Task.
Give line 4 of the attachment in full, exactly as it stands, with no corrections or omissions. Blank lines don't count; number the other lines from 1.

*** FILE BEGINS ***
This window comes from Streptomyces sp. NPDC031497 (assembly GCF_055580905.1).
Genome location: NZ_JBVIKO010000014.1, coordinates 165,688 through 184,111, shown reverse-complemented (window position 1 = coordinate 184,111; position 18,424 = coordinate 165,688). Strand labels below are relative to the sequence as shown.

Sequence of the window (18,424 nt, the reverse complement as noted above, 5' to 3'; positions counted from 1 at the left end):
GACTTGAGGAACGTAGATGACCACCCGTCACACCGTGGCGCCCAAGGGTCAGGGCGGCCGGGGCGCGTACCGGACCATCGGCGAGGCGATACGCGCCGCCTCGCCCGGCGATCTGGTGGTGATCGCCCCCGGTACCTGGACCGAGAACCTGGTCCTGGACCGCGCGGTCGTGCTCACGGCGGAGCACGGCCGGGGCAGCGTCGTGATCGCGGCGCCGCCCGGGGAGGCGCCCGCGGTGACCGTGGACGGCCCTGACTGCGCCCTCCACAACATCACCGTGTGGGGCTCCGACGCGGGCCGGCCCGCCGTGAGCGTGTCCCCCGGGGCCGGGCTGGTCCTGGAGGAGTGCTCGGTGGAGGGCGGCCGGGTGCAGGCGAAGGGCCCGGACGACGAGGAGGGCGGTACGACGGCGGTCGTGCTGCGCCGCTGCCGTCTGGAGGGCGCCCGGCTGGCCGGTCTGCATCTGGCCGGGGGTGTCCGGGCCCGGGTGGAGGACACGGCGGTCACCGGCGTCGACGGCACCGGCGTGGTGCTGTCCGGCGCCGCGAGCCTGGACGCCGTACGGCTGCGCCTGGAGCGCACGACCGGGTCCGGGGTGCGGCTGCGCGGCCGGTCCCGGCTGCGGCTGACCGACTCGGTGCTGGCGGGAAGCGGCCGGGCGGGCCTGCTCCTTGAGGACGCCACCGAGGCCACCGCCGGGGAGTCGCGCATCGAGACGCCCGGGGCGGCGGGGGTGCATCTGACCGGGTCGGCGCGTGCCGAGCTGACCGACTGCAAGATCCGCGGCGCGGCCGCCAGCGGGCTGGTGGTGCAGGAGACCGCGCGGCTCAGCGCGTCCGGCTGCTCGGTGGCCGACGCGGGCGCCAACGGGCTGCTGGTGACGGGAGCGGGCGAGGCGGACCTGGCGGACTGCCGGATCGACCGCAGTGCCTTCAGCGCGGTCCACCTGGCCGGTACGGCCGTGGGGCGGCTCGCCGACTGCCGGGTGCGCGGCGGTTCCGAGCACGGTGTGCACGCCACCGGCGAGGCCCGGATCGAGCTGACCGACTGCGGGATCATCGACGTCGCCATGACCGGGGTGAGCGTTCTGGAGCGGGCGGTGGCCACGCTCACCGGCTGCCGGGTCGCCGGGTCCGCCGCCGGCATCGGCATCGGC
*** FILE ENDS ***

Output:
GACTTGAGGAACGTAGATGACCACCCGTCACACCGTGGCGCCCAAGGGTCAGGGCGGCCGGGGCGCGTACCGGACCATCGGCGAGGCGATACGCGCCGCCTCGCCCGGCGATCTGGTGGTGATCGCCCCCGGTACCTGGACCGAGAACCTGGTCCTGGACCGCGCGGTCGTGCTCACGGCGGAGCACGGCCGGGGCAGCGTCGTGATCGCGGCGCCGCCCGGGGAGGCGCCCGCGGTGACCGTGGACGGCCCTGACTGCGCCCTCCACAACATCACCGTGTGGGGCTCCGACGCGGGCCGGCCCGCCGTGAGCGTGTCCCCCGGGGCCGGGCTGGTCCTGGAGGAGTGCTCGGTGGAGGGCGGCCGGGTGCAGGCGAAGGGCCCGGACGACGAGGAGGGCGGTACGACGGCGGTCGTGCTGCGCCGCTGCCGTCTGGAGGGCGCCCGGCTGGCCGGTCTGCATCTGGCCGGGGGTGTCCGGGCCCGGGTGGAGGACACGGCGGTCACCGGCGTCGACGGCACCGGCGTGGTGCTGTCCGGCGCCGCGAGCCTGGACGCCGTACGGCTGCGCCTGGAGCGCACGACCGGGTCCGGGGTGCGGCTGCGCGGCCGGTCCCGGCTGCGGCTGACCGACTCGGTGCTGGCGGGAAGCGGCCGGGCGGGCCTGCTCCTTGAGGACGCCACCGAGGCCACCGCCGGGGAGTCGCGCATCGAGACGCCCGGGGCGGCGGGGGTGCATCTGACCGGGTCGGCGCGTGCCGAGCTGACCGACTGCAAGATCCGCGGCGCGGCCGCCAGCGGGCTGGTGGTGCAGGAGACCGCGCGGCTCAGCGCGTCCGGCTGCTCGGTGGCCGACGCGGGCGCCAACGGGCTGCTGGTGACGGGAGCGGGCGAGGCGGACCTGGCGGACTGCCGGATCGACCGCAGTGCCTTCAGCGCGGTCCACCTGGCCGGTACGGCCGTGGGGCGGCTCGCCGACTGCCGGGTGCGCGGCGGTTCCGAGCACGGTGTGCACGCCACCGGCGAGGCCCGGATCGAGCTGACCGACTGCGGGATCATCGACGTCGCCATGACCGGGGTGAGCGTTCTGGAGCGGGCGGTGGCCACGCTCACCGGCTGCCGGGTCGCCGGGTCCGCCGCCGGCATCGGCATCGGC